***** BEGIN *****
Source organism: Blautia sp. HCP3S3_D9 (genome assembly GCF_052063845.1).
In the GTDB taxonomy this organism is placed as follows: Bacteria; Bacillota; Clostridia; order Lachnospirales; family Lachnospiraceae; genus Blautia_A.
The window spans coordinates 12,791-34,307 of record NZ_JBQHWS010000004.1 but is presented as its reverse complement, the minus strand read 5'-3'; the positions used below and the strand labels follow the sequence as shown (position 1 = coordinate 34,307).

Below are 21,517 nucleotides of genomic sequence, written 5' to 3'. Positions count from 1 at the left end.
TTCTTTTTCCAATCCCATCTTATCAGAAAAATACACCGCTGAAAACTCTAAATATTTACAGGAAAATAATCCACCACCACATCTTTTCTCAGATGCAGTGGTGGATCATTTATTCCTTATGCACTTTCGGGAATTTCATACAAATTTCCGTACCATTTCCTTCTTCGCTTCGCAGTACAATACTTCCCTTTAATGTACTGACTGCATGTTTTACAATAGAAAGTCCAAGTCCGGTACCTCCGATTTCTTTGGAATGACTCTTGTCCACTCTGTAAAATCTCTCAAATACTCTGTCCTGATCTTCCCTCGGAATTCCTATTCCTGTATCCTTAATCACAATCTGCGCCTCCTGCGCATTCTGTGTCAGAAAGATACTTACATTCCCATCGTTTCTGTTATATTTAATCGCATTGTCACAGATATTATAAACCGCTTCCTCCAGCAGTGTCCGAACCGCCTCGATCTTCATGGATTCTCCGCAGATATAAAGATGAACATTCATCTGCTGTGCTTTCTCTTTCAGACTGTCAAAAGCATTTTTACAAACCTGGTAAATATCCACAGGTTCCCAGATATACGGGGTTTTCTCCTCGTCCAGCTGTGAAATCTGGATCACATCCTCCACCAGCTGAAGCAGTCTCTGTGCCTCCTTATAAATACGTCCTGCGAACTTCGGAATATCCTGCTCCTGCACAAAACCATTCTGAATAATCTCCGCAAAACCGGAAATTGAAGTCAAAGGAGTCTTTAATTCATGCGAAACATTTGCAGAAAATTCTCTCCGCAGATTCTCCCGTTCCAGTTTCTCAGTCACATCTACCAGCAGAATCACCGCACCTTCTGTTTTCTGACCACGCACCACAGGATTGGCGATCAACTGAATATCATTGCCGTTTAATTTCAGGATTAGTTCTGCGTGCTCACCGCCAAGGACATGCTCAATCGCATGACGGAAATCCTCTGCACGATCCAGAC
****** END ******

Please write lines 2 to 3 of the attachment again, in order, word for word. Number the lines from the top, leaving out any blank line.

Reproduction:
In the GTDB taxonomy this organism is placed as follows: Bacteria; Bacillota; Clostridia; order Lachnospirales; family Lachnospiraceae; genus Blautia_A.
The window spans coordinates 12,791-34,307 of record NZ_JBQHWS010000004.1 but is presented as its reverse complement, the minus strand read 5'-3'; the positions used below and the strand labels follow the sequence as shown (position 1 = coordinate 34,307).